If the pundits are correct, we might just see the end of the Brett Favre saga that has stretched from Mississippi to Wisconsin to points unknown come to an end later today. The Hall of Famer and star of Something about Mary could be suiting up for the New York Jets or Tampa Bay Bucs.
What a strange story this has been. Legend retires (was he asked/forced to do so before he was ready?), apparently given a chance to recant (opted to stay retired?) before his former team went out and burned two draft picks on quarterbacks, decided to play, and everyone involved seems to have fumbled the ball ever since. I've tended to be on the Packers' side through most of these goings-on, in part because of one item nobody was bringing up: sure Favre had a great season last year, leading his team to the brink of the Super Bowl while completing an all-time personal high 66.5 percent of his passes (and 28/15 TD/INT ratio), but what about the previous two seasons when the aging gunslinger combined to complete 58.6 percent and had a 38/47 TD/INT rate? Does no one remember? There were calls for the man to retire then.
I'm not convinced whoever starts Favre this season is going to get the 2007 version. The 2005/2006 version wasn't that great, and he's not getting any younger. Learning a new playbook and dealing with what is now sure to be a bit of a media circus won't help matters. Put it this way - I won't be selecting him for my fantasy team, even if I'll be cheering for him personally, if only because I'd hate to see him go out on the bottom when he had already gone out about as triumphantly as can be hoped.
Across the country, my Los Angeles Dodgers have recently picked up another future Hall of Famer - one Manny Ramirez from the Boston Red Sox (who happen to be my favorite American League team, so I have some mixed feelings here). General opinion seems to be that simply getting Manny has made the Dodgers the clear favorite in the National League West, especially when combined with the fact that the Arizona Diamondbacks failed to add a big bat themselves.
Call me skeptical, but I'm not convinced. The Dodgers are still a team that doesn't showcase a single player in the prime of his career, outside of maybe catcher Russell Martin. Everyone else has either seen their best days already, or those days are yet to come. Does 2B Jeff Kent have anything left in the tank? Will SS Rafael Furcal return from a back injury? Who plays SS now that Nomar Garciaparra is on the DL again? Juan Pierre offers speed, but not much else, and Andruw Jones should be embarrassed about how his career has fallen apart at just 31 years old. Can Brad Penny come off the DL and be a front-of-the-rotation anchor? Closer Takashi Saito might never pitch again, which hurts the bullpen depth. Lots of questions. Plus, the Diamondbacks do have very strong pitching, both in the rotation and the bullpen (don't underestimate the trade they did make to acquire setup man Jon Rauch from Washington for a song), and their young position players have a ton of talent. I'm still looking for Arizona to come out on top, while hoping Manny can somehow equal more than the sum of his stats.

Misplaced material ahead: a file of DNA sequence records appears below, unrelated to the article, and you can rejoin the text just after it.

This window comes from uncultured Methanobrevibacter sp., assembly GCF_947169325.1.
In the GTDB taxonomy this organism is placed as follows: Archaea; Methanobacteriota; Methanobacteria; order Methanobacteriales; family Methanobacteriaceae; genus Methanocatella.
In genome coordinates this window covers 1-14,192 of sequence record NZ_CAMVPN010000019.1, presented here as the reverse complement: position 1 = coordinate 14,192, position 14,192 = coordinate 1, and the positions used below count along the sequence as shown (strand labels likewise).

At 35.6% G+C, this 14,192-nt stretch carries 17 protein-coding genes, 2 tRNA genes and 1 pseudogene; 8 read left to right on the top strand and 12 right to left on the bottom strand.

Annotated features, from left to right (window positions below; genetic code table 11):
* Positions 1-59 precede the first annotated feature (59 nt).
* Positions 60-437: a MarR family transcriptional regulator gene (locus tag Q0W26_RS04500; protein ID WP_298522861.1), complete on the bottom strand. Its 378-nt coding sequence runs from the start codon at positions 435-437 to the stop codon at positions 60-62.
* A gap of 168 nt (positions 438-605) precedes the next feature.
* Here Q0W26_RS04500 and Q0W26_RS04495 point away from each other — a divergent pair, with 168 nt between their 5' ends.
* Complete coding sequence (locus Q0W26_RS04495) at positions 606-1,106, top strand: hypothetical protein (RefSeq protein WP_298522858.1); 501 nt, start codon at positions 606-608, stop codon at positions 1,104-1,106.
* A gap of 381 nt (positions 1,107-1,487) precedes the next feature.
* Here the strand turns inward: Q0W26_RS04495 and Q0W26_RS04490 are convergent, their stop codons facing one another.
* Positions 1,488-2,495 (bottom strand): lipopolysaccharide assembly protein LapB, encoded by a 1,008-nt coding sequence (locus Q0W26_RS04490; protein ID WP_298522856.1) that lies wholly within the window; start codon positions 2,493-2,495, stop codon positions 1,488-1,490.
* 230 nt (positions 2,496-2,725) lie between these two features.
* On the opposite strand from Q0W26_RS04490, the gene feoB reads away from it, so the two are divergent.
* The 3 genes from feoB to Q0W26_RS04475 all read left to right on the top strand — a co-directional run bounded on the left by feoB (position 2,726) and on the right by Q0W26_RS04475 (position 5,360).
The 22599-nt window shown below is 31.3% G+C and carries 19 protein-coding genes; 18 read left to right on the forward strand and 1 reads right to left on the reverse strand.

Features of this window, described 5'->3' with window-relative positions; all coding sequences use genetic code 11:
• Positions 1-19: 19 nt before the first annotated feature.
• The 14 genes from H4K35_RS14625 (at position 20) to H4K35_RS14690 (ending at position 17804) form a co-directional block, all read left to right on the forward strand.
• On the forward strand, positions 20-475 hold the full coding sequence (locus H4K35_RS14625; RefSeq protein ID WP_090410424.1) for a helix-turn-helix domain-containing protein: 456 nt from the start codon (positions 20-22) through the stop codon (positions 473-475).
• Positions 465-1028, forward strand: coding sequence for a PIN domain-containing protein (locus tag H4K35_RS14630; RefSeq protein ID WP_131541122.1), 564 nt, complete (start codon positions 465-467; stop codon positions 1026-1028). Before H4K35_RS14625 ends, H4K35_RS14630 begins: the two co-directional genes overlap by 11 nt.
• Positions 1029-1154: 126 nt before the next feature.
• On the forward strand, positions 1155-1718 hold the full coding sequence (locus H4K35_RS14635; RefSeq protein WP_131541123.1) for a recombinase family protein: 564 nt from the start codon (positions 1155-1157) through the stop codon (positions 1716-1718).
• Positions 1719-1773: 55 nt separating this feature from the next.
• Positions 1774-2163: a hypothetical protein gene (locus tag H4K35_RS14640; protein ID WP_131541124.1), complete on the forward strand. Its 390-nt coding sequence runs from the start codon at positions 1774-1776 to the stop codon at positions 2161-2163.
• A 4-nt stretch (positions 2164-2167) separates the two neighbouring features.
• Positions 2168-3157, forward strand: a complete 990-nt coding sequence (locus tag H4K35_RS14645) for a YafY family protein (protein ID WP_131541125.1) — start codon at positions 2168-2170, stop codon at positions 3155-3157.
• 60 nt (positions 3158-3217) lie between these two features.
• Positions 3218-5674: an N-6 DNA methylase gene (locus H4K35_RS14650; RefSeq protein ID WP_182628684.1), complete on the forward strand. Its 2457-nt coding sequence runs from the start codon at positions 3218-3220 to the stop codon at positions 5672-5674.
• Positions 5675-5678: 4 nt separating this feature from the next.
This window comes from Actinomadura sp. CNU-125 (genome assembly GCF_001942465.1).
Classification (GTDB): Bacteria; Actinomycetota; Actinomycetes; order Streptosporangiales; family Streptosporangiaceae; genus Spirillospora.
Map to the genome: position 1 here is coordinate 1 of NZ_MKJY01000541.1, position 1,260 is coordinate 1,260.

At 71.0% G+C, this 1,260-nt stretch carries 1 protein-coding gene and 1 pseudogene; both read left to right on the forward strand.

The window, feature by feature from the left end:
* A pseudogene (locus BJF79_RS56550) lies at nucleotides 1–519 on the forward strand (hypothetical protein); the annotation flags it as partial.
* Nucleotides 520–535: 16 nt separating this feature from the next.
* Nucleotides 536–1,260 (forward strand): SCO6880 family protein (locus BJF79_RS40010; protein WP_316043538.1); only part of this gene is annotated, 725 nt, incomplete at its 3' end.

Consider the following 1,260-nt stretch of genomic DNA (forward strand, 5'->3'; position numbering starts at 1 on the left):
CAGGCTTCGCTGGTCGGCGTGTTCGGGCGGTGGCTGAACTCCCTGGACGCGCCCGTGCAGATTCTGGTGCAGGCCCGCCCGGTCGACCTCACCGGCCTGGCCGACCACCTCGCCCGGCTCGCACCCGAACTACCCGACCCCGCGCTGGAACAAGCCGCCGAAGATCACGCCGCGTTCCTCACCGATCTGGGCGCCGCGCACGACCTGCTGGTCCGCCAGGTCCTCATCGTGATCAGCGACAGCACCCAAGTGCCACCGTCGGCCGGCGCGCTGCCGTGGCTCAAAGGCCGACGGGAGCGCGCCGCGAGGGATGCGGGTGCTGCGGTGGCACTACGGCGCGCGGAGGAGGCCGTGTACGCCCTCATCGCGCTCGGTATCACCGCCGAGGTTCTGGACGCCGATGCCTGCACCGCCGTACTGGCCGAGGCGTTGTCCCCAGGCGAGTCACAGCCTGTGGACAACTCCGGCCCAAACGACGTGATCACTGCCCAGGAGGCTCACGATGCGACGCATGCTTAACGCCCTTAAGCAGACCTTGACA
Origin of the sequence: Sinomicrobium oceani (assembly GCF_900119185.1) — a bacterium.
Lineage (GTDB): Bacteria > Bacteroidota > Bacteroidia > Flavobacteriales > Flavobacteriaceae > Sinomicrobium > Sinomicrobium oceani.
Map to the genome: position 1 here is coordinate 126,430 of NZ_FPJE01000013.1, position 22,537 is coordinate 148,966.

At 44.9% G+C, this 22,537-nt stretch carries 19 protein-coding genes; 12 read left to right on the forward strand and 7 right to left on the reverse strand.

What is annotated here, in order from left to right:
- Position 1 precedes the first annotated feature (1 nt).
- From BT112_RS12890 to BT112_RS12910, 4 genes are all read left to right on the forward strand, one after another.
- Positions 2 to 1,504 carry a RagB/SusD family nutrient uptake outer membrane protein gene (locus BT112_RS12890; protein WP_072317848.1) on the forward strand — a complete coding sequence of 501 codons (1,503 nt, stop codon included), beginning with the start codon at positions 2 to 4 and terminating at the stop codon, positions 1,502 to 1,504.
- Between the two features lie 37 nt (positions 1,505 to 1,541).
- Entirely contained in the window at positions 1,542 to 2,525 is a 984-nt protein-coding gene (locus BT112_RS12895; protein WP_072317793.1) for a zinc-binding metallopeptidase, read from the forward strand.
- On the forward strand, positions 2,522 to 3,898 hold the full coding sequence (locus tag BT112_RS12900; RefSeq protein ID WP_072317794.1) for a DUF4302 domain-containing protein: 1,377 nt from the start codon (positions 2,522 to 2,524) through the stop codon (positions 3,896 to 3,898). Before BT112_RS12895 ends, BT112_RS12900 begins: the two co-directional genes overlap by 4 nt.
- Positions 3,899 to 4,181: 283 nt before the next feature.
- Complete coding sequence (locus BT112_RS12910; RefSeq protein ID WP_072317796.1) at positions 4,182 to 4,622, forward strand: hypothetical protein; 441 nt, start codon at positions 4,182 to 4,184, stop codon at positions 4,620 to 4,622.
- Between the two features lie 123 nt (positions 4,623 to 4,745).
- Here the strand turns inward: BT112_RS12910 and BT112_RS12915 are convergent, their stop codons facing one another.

The good people of Boston, meanwhile, are going to love Jason Bay, I think. Not nearly as well-known (but younger and plenty talented), Bay already seems to have brought new life to the Red Sox (and yes, I admit Manny seems to have done the same for the Dodger fans, if not the Dodgers themselves). This is still a very good, very deep veteran team, and I look for them to be playing in October.
Finally, I'm having trouble catching Olympic fever. Listening to Fox Sports radio on the morning drive yesterday, host Steve Czaban was reading from a columnist (wish I could find the link) who was painting an extremely gloomy picture of not only the Beijing air, but the not-even-trying-to-hide it propaganda of the Chinese government, the not-even-trying-to-hide-it attitudes of the sponsors who are salivating at the hopes of tapping into the world's 3rd-largest economy, and the weight of so many other issues that seem to overshadow the games themselves.
I have no boycotts planned. Worse, even, I think I'm finding myself apathetic about these Olympics. If I do end up watching, I'll hope to be thrilled by what is sure to be inspiring achievement on the track, the gym floor, the swimming pool, the court, and I'll forget about the nasty parts while hoping and praying the athletes doing the inspiring are clean. I'm just a bit discouraged today that the purest of sporting events feels anything but right now.
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About Shawn McEvoy
Shawn McEvoy is the Managing Editor of Crosswalk.com. He is a graduate of Oklahoma Baptist University and Virginia Commonwealth University. Shawn is married with two children. In addition to writing for the leading online evangelical publication, he has also written for fantasy sports and pop culture websites.
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